So I'm not surprised the Cavs won on Saturday night. Hell, I think most everyone expected the series was over after Game 5. But I never thought I'd see this Detroit Pistons team flat-out quit on the court. And from my armchair, that's exactly what it looked like in that fourth quarter. It's like they just decided the outcome was inevitable. Maybe it was. Nothing the Pistons were doing was working. Put two or three guys on LeBron, and he dished off to the open guy. And Daniel Gibson wasn't missing. The home crowd was surging with excitement, the kind of excitement you feel when you know you're about to experience something you've never experienced before. It's a great feeling, maybe the best you'll ever have as a sports fan.

The Pistons must have sensed that too, because they seemed like they just wanted to get the whole exercise over with and go home. I thought they'd at least go down swinging. The fact that they didn't might be one of the most disappointing things I've ever seen as a Detroit sports fan.

Even worse was Wallace bailing out on the season - and his teammates - with almost eight minutes left in the game. The Pistons were only down by 12 points. But rather than stay in the game and help his team - and maybe for once play in the post and dominate Gooden, Varejao, and Ilgauskas like everyone knows he can, instead of jacking up three-pointers - he decided to stomp and pout back to the locker room.

I'm sorry - his act is totally played out. It's old and tired, like someone repeating a joke long after it stopped being funny. Stop complaining about the referees. Stop acting like you're entitled to every call. Stop acting like everyone is out to get you. Stop making your teammates waste energy trying to hold you back from doing something stupid.

But he won't stop. And I think even his teammates and coaches are sick of it. Terry Porter looked as if he wanted to punch 'Sheed. Lindsey Hunter just stared at him blankly. What was that outburst going to accomplish, other than making Wallace look like a giant baby who wasn't getting his way so he wasn't going to play anymore. They're tired of having to deal with this $#!+.

Rasheed Wallace probably is the most important player to the Detroit Pistons. And thus, they've taken on his persona. These guys don't just play basketball anymore. Remember this team back in 2004? "Going to work" and all that? This was a team Detroit fell absolutely in love with because it was the type of basketball team we wanted to see: No egos, no superstars, no divas. Any flash was provided by unselfish, hard-working basketball. Everyone played a role and worked toward a collective goal.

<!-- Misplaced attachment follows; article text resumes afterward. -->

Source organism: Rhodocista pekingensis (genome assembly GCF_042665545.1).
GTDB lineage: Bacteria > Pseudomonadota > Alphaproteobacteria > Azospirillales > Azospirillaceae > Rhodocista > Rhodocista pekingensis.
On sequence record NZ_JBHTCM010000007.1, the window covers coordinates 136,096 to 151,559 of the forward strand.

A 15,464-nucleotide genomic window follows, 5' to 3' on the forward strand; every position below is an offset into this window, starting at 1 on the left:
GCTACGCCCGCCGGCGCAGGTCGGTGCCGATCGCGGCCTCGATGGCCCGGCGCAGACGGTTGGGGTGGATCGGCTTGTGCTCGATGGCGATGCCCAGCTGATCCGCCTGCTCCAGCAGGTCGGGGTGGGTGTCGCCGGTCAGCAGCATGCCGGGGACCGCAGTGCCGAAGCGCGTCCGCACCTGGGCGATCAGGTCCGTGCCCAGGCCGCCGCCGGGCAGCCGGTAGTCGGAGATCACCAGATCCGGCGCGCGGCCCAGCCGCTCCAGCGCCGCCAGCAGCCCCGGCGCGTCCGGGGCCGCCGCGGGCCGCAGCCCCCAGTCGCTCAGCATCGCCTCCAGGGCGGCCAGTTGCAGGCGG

Somewhere along the line, this team forgot about all that. Their championship emboldened them to an almost comical level of arrogance. They complained about nearly every call, as if the referees should just let them do whatever the hell they want on offense and defense.

How could you call that foul on me? How did you miss that call on them?

Instead of asserting themselves and showing they were a better team, it's like the Pistons expected the game to just unfold for them, as if they were entitled to victory every time. And if they weren't my team, representing my community, I'd find it very difficult to root for these guys.

But maybe I shouldn't paint with such a broad brush. There's one guy on the Pistons who truly seemed to feel this loss, because he hadn't experienced the success his teammates had. If only Antonio McDyess had been able to pass that desire onto those who lost it. When someone needed to set a rugged defensive tone, who stepped up to try and establish it? McDyess, and it cost him (and maybe the team) virtually all of Game 5. But someone needed to show the Cavs that they couldn't drive so easily to the basket. It's just too bad that those who won a championship couldn't set an example for him, instead of the other way around.

So what now? The rest of this week in the Detroit sports blogosphere will surely be filled with eulogies and fix-it solutions. I'll probably chime in with some ideas, too, though I think it's pretty clear based on the previous 850 words who I think needs to go. Actually, the Pistons are in kind of a tough spot right now, because though its core might be aging, it's not yet old. This isn't like the 1990-1991 team that had clearly gone past its prime. Chauncey Billups, Rip Hamilton, and Tayshaun Prince have quite a few good years left in them. Joe Dumars might still be able to build around those three.

Changing the coach is probably an easy call to make, but can Dumars find another voice that can get through to these guys? Is Terry Porter that guy? He could be a head coach for another NBA team, which makes him an immediately on-hand candicate, but maybe the players are already too familiar with him. Or, after sitting in the assistant's chair, was he able to see what Flip Saunders did wrong, and have an idea of what changes should be made?

Would that even be enough? Or does Joe D have to do something bolder to shake out the complacency and change the culture? If so, is there enough flexibility in the rest of the roster to follow through on such ambitions? He might not, which means he'd have to touch one of the core trio. And if another team decides to throw a maximum dollar contract at Billups (the value of which might be questionable after his performance in the Eastern Conference Finals), Dumars is going to have quite a dilemma. If Billups opts to move on while cashing in perhaps the biggest paycheck he'll ever receive, Joe D might have no other choice than to set him free. Or he might have to consider sacrificing one of the other two for the greater good of keeping Billups and his leadership in Detroit.

Maybe that's the consolation prize for Pistons fans. At least the off-season shouldn't be boring.